Russia has always had a rather interesting relationship with cryptocurrency. The government seems to be divided into two camps when it comes to this new form of money. While officials there are making up their minds, it seems various Russian farmers actively engage in “mining” cryptocurrency at this stage. It’s a peculiar development which further confirms that cryptocurrency is anything but dead.
Russian Farmers See Merit in Cryptocurrency
Russia is one of those countries where showing too much interest in cryptocurrency will get people on the radar of government officials and the financial watchdog. That is not exactly something to look forward to, as Russian officials have cracked down on illegal mining operations in the past. The same approach may be maintained for quite some time to come, although nothing has been set in stone from a regulatory point of view.
Even so, various farmers in Russia have taken a liking to “mining” cryptocurrency regardless. Kolionovo is a small village 80 miles from Moscow. On paper, it seems hardly relevant to cryptocurrency mining efforts, but a lot of things have changed in the past few months. More specifically, there are several cryptocurrency mining operations in the village as of right now, most of which are operated by farmers who were mainly focused on potatoes and other vegetables until earlier this year.
While one might expect them to focus on Bitcoin or any of the other established cryptocurrencies, that is not the case. There is a cryptocurrency trend taking place in this region, although it involves the native kolion cryptocurrency. Said tokens can be used for local trade, which makes the ruble all but obsolete in this part of Russia. Rest assured the government will have a say about this development sooner rather than later.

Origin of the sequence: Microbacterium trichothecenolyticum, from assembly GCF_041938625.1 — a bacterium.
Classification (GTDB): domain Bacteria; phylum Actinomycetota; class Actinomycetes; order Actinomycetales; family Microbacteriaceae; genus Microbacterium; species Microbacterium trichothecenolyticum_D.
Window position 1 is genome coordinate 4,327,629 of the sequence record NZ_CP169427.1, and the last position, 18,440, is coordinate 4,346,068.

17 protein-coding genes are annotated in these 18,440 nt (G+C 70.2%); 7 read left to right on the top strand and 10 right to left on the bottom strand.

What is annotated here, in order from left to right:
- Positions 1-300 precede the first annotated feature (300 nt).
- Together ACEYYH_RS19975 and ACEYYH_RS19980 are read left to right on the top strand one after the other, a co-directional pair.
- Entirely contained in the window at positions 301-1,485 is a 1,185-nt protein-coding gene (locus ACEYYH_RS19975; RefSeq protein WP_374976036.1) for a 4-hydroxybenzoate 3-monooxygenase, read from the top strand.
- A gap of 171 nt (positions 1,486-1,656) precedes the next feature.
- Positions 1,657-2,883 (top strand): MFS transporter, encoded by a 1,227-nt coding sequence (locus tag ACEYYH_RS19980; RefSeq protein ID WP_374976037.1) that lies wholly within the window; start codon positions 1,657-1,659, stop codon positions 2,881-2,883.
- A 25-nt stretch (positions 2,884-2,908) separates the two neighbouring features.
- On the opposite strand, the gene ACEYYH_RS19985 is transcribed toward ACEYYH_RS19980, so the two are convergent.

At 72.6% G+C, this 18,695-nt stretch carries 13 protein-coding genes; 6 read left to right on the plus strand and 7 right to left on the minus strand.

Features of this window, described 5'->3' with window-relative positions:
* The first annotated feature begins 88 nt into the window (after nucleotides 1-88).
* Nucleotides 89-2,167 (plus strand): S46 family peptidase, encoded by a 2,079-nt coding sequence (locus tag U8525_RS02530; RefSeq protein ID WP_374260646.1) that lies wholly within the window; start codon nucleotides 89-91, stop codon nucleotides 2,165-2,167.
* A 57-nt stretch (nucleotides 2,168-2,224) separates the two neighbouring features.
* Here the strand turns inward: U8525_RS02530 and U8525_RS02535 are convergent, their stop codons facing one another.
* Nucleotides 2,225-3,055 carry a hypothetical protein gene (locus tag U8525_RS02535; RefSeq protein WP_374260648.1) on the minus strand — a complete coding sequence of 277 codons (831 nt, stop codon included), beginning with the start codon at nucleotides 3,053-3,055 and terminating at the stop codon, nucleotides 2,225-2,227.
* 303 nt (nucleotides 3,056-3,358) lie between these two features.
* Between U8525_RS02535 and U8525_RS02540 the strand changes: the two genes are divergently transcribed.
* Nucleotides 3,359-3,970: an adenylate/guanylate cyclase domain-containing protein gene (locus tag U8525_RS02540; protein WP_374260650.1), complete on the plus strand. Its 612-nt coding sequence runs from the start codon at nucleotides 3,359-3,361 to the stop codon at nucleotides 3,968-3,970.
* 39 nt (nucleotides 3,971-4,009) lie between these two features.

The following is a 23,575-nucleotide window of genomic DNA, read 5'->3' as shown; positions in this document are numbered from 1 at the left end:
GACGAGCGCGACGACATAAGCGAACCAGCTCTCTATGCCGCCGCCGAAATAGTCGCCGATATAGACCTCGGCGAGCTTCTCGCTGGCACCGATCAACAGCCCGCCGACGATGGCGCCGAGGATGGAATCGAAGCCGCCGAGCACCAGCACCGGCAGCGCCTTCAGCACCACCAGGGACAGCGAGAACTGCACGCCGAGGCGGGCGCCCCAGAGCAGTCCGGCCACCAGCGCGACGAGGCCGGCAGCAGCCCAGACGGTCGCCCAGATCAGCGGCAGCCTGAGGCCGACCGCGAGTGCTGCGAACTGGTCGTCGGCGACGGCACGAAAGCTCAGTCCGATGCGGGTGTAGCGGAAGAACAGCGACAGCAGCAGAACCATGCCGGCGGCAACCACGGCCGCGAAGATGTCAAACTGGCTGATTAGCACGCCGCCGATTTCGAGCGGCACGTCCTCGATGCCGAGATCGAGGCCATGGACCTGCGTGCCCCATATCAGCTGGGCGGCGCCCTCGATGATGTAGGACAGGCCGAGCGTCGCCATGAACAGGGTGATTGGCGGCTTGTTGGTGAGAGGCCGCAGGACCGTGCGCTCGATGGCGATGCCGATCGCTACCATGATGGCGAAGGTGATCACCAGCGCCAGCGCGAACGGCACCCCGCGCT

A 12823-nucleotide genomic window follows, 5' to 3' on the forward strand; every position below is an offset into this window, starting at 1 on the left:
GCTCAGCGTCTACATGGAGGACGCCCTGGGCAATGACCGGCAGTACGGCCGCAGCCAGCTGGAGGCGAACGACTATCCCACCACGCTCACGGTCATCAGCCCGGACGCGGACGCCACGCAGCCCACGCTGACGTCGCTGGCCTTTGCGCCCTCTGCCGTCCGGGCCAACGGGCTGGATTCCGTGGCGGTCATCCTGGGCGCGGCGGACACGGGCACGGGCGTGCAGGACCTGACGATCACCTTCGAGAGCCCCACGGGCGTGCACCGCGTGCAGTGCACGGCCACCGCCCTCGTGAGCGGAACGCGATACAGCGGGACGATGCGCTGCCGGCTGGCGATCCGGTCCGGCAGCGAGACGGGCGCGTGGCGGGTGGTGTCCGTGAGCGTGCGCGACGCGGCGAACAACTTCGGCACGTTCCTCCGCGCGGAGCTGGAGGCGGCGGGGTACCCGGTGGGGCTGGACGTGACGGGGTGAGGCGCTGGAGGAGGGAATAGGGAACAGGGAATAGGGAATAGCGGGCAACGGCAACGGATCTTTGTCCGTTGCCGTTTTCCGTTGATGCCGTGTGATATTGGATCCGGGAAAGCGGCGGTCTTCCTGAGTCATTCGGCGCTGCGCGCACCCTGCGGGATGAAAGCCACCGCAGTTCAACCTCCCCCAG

The issuance of the kolion dates back to 2014. At that time, the currency was issued in paper form by Mikhail Shylapnikov. This former banker decided to create his own form of money, which turned out to be far more successful than anyone could have anticipated at that time. He claims to be his own bank, government, and regulator all in one, although it seems unlikely this currency will be allowed to exist for much longer.
Turning the paper version into an actual cryptocurrency did not occur until 2017. With the paper kolion banned by the Russian courts in 2015, Shylapnikov decided to organize an initial coin offering for the digital counterpart. He raised $500,000 in the process, and the kolion is thriving as of right now. The tokens are earned through a process known as ‘plowing’, which revolves around helping Kolionovo residents with farming and construction work. Buying it with other cryptocurrencies is also possible.
So far, it seems this cryptocurrency is only continuing its march toward mass adoption. Close to one hundred farmers and suppliers in the region use kolions for local trade. As such, the active supply of kolions now represents close to $2 million, which is pretty significant compared to its ICO value less than a year ago. It is also interesting to note that this cryptocurrency is backed by a reserve of 500 bitcoins, which will help attract “real money” moving forward.